To simulate predation risk, robotic “spider arms” (custom-built by Liversidge & Atkinson, Romford, United Kingdom) covered with sponges (Figures 1A,B) were set up at the base of the flowers to simulate predation attempts (detailed in Ings and Chittka, 2008, 2009). To provide realistic visual predator cues, a 12 mm wide three dimensional model (made from Gedeo Crystal resin) of a crab spider (M. vatia) was placed just above the feeding hole on the “dangerous flowers” (Figure 1B). Full details of the dangerous flowers, including spectral reflectance of the background, spiders and flowers can be found in Ings and Chittka (2008) and Wang et al. (2013).


To allow bees to become accustomed to the arena and flowers, all bees were given unrestricted access to the flight arena for a minimum of 1 day prior to the beginning of the experiments. No floral signals were placed in the artificial meadow to avoid bees developing any colour bias prior to the experiments. However, all flowers were supplied with a constant flow (1.85 ± 0.3 μl per minute) of 50% (v/v) sucrose. Individual bees that had continued feeding for a minimum of three foraging bouts (i.e., they entered the arena, collected sucrose solution from the artificial flowers and returned to the nest on at least three consecutive occasions) were used in the experiments.

Experimental Design

Full details of the experimental procedure are provided in Wang et al. (2013) and summaried in Figure 2. During the training phase, the 7 cm × 7 cm floral signals were added to the artificial meadow (Figure 1A). Bees were then trained to distinguish between two similar shades of yellow artificial flowers (for details of the colours see Wang et al., 2013) for 200 flower choices - a bee needed to land on the platform of a flower and probe for artificial nectar to be deemed a choice. In two groups (conspicuous spider and cryptic spider), the dark yellow flowers were more rewarding [50% (v/v) sucrose solution] than the light yellow flowers [20% (v/v) sucrose solution]. To encourage flower discrimination in a third group (quinine and cryptic spider – hereafter referred to as just ‘quinine’), we replaced the 20% (v/v) sucrose solution with a distasteful 0.12% (w/v) quinine hemisulfate solution that bees are known to rapidly learn to avoid (Chittka et al., 2003). In the testing phase, we introduced spider models, either highly conspicuous (white; conspicuous spider group) or cryptic (same colour as the flowers; cryptic spider and quinine groups) to two of the eight (i.e., 25%) high quality (dark yellow) flowers and tested the bees for another 200 choices. Three to six foraging bouts were required for bees to make 200 choices, and bees were allowed to complete their final foraging bout and return to the nest (see Wang et al., 2013 for further details). When bees landed on “dangerous” flowers (with a spider model), they were immediately exposed to a simulated predation attempt by being held by the arms of a “robotic crab spider” for 2 s – thus they had no opportunity to collect the sucrose solution. The positions of the flowers were changed in a pseudo-random fashion between each foraging bout (at least three were required to attain 200 choices): positions of different flower types were changed randomly, but the number of high reward flowers in both the top and bottom two rows of the meadow were maintained the same in order to avoid spatial preference bias.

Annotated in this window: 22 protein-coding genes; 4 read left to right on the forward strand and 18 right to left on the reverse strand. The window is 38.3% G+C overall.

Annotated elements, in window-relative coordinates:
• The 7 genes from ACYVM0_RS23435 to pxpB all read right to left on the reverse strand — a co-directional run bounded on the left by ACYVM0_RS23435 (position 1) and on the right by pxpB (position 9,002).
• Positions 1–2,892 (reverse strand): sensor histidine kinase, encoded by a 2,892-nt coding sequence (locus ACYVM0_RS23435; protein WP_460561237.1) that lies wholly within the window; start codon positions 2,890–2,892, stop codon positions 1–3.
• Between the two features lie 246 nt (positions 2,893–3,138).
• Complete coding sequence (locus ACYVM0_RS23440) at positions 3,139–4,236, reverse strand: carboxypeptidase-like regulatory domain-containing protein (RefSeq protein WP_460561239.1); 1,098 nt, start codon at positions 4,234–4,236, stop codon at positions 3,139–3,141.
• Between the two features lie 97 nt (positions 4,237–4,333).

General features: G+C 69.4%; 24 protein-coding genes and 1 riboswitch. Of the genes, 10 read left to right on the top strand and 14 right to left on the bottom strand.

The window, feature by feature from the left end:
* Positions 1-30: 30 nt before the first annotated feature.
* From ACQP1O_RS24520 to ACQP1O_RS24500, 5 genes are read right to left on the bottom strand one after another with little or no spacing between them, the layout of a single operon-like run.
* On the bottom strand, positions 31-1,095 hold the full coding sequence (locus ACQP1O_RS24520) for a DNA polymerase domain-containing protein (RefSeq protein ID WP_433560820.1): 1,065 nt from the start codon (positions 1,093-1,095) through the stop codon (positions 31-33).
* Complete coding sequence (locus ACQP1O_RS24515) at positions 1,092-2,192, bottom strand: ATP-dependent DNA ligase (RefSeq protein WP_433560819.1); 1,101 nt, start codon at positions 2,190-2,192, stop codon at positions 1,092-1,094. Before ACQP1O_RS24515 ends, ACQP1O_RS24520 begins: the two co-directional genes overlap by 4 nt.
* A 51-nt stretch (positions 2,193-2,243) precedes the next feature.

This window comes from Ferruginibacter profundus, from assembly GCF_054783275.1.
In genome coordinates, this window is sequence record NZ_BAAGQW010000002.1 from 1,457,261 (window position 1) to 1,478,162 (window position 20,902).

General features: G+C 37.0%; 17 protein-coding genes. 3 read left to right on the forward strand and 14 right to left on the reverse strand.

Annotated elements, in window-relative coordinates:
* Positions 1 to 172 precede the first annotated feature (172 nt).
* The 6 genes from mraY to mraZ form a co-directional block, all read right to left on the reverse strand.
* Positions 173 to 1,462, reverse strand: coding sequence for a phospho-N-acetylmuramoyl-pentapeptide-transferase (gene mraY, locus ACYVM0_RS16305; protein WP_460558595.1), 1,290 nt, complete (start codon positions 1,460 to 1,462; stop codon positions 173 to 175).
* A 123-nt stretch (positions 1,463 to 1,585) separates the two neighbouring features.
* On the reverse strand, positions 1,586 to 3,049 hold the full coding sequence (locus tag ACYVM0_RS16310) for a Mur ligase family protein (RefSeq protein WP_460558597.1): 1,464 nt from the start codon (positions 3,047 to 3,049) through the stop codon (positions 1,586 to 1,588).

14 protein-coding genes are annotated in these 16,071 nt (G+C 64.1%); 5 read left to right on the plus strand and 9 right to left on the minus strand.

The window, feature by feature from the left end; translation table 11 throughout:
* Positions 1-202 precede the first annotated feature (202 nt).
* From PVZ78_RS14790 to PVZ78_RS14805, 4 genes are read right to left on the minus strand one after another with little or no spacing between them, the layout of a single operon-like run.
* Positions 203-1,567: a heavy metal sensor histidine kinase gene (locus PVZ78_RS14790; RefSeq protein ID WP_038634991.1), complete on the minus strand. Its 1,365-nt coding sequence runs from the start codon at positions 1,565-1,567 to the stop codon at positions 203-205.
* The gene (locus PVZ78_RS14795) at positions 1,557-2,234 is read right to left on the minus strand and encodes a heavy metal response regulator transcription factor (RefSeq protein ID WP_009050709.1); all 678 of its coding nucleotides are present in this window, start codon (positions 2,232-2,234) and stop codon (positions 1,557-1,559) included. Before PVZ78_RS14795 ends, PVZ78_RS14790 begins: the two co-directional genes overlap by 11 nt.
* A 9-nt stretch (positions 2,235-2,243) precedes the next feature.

FIGURE 2. Protocol for the experimental design. Three groups of bees were initially trained (training phase) to discriminate between two similar shades of yellow artificial flowers in a predator free environment. In the first two groups (“conspicuous spider” and “cryptic spider”) the two flower types contained different quality of sucrose reward (20% v/v in the light yellow versus 50% v/v in the dark yellow). In the third group (“quinine and cryptic spider – hereafter referred to as just ‘quinine’”), the dark yellow flowers contained a sucrose reward (50% v/v sucrose) and the light yellow flowers contained a bitter quinine punishment [0.12% (w/v) quinine hemisulfate solution]. After bees made 200 choices during training they entered the testing phase where they were exposed to predation risk from model crab spiders, which were present on 25% of the dark yellow (high reward) flowers. Spider models were either easily detectable (the conspicuous spider group) or difficult to detect (the cryptic spider and quinine groups). If a bee visited a flower with a model spider it was captured for 2 s by the robotic arms.

Data Analysis

The movements and positions of 44 bees from across the three colonies were recorded in real time during the experiment. Of these, four were excluded from the analyses as they stopped foraging during the experiment (this left 15 bees in each of the conspicuous spider and cryptic spider groups and 10 bees in the quinine group). Three-dimensional coordinates of bee positions were calculated 50 times per second using two video cameras connected to a computer running Trackit 3D software (BIOBSERVE GmbH, Bonn, Germany). We calculated the time bees spent in the investigation zones, which were 7 cm (length) by 9 cm (width) by 9 cm (height) from the holes providing sucrose or quinine solution. Investigation zones were set based on the visual angles of bumblebees where bees were able to detect both flower signals and predators using colour contrast (Spaethe et al., 2001).